Feminist theory as ‘power/knowledge’: the ‘two sciences’ thesis revisited
Liberation ideas did not completely disappear from feminist thought in the mid-1970s. Instead, they went underground. They are tacitly expressed in what is possibly the most popular theme in the feminism of ‘difference’, namely the criticism of binary oppositions, dichotomies, or dualisms as they are variously described.1 The function of the underground presence of liberation ideas is to confer moral credibility on the later ideas which are, I shall show, more appropriate to an authoritarian exercise of power than to any confrontation with it. There is, then, an ambivalence about power behind the interest in this theme. While both sides of this ambivalence need to be shown, I shall begin by demonstrating the connections the theme of binary oppositions has with unjustified power for it is such connections which explain the repression of liberation ideas rather than vice versa. The continued presence of liberation theory and its direct oppositional stance will be demonstrated in the next chapter once the reason why it must remain covert has been established. It is clear that the contradictory stance towards power must not become obvious if the ideas in question are to find acceptance. But it is not the oppositional stance which is concealed-rather, this is exaggerated. The critique of binary oppositions is presented as a radical way of thinking which is in opposition to the most entrenched power structures of Western civilisation. What is concealed, therefore, is the fact that this theme so readily lends itself to authoritarian uses that it can only be understood as a function of an aspiration for power. In arguing this I will, then, necessarily be exposing some of the conceptual slides and built-in incoherencies which are the means of its concealment. I will be revealing the ‘surrationalist’ character of this kind of feminist thinking. (To remind the reader: ‘surrational’ is a term I borrowed from David Joravsky, who defined it as ‘a show of rational discourse, camouflaging a basic refusal to meet the tests of genuine reason’ (see Introduction: p. 10).)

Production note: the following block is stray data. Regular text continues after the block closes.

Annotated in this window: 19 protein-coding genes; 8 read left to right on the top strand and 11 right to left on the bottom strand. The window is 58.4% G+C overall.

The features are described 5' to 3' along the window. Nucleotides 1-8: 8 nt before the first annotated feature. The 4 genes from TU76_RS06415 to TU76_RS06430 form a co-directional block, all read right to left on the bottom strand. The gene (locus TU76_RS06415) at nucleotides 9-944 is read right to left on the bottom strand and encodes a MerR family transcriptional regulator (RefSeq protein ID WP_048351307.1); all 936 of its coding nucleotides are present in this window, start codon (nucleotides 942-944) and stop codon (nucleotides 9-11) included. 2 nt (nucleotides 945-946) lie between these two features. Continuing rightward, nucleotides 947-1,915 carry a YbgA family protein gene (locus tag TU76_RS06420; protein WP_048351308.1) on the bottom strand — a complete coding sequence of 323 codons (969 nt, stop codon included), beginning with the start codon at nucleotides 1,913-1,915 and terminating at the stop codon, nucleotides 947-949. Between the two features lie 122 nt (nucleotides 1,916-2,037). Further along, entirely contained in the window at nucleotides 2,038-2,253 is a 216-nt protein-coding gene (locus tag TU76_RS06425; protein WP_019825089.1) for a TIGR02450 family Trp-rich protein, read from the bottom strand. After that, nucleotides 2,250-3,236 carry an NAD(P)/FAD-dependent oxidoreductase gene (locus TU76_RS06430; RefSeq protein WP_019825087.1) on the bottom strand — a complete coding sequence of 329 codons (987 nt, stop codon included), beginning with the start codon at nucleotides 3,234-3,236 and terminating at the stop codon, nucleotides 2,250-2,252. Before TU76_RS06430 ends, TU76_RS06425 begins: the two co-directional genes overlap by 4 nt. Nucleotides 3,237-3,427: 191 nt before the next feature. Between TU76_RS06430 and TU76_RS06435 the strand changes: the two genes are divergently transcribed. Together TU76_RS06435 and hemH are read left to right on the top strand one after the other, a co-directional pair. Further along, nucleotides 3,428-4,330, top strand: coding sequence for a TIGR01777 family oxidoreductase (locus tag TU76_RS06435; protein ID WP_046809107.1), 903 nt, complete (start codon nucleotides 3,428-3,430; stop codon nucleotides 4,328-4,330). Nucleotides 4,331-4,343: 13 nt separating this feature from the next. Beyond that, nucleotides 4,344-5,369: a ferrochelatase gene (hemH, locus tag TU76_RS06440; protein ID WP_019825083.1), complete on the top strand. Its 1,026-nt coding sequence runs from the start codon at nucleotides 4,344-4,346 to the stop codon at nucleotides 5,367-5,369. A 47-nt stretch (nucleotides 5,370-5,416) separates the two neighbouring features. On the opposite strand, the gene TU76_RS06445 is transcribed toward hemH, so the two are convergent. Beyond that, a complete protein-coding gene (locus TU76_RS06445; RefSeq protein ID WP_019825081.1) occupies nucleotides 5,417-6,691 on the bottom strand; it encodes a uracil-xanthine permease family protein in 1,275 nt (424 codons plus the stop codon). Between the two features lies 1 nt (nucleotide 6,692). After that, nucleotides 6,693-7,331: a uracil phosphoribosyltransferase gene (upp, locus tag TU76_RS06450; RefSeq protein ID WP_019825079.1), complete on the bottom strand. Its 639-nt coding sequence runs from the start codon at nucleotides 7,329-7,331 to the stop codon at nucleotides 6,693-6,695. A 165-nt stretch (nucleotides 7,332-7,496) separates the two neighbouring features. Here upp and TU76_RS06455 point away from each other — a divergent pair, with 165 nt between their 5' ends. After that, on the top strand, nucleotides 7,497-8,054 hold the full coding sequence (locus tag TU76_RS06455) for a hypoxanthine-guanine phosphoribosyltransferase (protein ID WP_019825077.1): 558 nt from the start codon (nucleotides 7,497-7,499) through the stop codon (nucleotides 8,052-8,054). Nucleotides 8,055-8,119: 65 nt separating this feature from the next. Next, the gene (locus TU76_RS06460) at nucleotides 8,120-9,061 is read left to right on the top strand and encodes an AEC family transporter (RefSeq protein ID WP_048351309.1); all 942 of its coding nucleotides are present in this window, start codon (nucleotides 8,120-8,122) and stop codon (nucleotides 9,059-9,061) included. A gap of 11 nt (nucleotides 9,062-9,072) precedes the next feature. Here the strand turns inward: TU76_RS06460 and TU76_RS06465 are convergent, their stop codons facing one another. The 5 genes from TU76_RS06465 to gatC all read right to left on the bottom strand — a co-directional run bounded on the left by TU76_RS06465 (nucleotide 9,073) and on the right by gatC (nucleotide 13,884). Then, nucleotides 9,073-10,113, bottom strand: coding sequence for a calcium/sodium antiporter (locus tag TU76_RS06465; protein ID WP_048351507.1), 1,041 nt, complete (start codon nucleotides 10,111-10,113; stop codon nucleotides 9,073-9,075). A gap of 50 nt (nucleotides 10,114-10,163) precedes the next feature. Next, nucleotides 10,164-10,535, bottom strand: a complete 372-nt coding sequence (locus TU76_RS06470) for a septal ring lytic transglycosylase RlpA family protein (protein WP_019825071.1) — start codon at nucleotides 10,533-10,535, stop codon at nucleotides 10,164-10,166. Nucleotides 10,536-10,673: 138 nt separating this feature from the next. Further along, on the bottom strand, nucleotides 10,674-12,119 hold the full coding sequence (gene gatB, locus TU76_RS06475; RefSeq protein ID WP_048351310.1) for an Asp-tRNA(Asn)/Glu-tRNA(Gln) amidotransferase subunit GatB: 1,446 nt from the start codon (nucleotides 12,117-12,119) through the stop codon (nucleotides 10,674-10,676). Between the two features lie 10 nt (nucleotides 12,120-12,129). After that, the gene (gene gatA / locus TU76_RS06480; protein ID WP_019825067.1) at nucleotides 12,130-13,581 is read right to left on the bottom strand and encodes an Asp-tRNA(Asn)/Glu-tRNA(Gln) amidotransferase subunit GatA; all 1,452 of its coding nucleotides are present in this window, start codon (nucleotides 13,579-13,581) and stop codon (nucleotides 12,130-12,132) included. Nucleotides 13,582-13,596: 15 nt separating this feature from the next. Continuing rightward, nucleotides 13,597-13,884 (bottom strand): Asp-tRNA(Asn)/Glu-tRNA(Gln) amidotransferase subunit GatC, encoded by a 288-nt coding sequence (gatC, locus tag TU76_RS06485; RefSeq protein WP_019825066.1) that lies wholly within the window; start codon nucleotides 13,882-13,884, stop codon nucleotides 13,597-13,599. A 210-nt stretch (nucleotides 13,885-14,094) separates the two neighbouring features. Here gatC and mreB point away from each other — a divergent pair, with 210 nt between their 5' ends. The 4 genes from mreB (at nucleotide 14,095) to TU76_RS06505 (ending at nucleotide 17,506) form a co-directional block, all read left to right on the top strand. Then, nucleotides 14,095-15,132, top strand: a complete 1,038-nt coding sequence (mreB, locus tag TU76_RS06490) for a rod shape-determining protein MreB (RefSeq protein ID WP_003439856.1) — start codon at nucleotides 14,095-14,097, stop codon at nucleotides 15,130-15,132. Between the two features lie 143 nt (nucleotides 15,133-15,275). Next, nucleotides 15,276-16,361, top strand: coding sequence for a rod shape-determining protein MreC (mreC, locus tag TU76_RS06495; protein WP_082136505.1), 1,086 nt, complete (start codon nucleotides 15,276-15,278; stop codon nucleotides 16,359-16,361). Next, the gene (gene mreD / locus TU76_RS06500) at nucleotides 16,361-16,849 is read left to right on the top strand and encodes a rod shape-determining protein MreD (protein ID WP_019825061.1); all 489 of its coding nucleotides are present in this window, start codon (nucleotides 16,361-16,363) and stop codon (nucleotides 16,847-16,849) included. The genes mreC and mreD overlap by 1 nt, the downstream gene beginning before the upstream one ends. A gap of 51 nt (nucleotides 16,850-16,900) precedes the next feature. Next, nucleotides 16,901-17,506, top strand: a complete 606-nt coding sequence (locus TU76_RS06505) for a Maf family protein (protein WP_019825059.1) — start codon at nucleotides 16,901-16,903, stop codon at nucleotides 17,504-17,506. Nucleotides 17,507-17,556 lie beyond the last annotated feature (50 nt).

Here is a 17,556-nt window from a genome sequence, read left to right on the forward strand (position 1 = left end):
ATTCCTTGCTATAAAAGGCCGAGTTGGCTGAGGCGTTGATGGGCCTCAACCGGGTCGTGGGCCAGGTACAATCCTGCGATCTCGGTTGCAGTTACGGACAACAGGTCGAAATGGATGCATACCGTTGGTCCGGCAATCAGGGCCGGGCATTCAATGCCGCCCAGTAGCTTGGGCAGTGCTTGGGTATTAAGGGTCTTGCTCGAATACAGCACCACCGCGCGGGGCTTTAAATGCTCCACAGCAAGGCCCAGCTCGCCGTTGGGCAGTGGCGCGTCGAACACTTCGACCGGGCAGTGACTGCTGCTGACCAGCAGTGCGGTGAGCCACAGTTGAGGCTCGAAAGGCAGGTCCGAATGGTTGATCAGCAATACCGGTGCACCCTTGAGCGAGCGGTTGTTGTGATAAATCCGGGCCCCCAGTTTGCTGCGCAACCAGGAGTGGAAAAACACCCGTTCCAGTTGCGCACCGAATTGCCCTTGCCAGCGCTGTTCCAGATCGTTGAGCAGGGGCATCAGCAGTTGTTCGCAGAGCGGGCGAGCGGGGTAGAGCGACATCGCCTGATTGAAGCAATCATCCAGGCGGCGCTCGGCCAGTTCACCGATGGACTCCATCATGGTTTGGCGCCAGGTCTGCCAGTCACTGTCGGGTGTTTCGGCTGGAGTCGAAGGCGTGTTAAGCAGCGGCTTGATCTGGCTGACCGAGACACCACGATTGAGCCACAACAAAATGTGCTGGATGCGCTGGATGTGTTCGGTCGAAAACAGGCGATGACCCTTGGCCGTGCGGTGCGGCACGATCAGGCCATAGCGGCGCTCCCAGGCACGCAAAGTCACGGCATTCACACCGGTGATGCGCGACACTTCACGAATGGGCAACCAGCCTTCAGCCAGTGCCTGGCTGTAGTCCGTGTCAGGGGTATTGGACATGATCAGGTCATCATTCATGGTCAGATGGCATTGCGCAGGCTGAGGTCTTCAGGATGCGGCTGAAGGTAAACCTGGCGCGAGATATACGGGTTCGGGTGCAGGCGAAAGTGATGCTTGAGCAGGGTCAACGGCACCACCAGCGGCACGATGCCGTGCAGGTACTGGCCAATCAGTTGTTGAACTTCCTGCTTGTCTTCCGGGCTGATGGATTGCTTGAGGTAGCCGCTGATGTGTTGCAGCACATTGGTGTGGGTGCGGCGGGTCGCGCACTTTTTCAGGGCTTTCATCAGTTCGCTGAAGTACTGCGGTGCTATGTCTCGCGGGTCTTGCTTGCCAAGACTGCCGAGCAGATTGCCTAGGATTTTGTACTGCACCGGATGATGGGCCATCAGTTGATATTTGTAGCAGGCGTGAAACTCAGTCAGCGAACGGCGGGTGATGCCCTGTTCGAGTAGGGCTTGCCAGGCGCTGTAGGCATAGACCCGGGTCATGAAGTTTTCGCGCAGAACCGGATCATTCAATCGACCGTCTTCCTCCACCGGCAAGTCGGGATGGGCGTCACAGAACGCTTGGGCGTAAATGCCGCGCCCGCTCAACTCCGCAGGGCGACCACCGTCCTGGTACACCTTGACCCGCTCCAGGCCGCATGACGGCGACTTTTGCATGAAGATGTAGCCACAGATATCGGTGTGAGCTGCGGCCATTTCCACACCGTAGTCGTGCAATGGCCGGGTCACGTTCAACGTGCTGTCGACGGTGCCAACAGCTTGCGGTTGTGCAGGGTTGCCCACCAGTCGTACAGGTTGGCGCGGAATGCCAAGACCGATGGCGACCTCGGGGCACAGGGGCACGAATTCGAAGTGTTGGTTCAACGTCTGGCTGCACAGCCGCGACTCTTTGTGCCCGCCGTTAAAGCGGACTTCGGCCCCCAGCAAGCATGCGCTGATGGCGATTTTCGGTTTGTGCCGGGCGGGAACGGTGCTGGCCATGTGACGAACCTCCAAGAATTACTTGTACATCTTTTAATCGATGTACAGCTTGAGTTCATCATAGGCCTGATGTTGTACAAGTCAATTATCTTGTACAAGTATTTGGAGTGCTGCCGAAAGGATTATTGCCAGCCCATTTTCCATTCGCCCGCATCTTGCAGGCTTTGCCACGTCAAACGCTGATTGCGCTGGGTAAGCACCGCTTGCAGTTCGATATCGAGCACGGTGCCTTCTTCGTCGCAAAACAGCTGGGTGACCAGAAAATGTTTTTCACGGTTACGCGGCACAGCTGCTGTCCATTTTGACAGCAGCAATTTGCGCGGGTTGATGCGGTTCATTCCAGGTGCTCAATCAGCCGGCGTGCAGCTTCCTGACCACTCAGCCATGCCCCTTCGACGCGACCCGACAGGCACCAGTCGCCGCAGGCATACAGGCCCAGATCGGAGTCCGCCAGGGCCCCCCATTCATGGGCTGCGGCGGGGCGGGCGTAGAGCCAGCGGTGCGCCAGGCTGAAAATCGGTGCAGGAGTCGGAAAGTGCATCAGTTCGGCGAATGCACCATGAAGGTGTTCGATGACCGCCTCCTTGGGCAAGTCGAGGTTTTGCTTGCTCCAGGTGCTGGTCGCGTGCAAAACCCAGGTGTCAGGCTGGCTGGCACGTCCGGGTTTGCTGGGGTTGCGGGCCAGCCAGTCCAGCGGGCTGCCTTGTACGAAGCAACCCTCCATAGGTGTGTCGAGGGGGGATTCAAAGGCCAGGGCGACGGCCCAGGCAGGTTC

I shall look at the discussion of binary oppositions or dualisms mainly as it is often found in the growing number of feminist textbooks, readers, anthologies, conference reports-the sorts of writings which help constitute ‘women’s studies’ as a movement, either by means of an introductory presentation of ideas for students or other newcomers or by means of the statement of an assumed common orientation. I shall be reconstructing a very typical argument and so it should be noted that the individual instances of this will naturally vary slightly. This argument often goes under the name of ‘deconstruction’.2 However, there is also a ‘serious’, more intellectually legitimate kind of deconstruction which is found less often than that which I reconstruct here and the analysis of which I have reserved for Part III. But it is the many ‘surrational’ versions of deconstruction that I shall now argue are intellectually incoherent, serve a political function and do the latter by means of the former.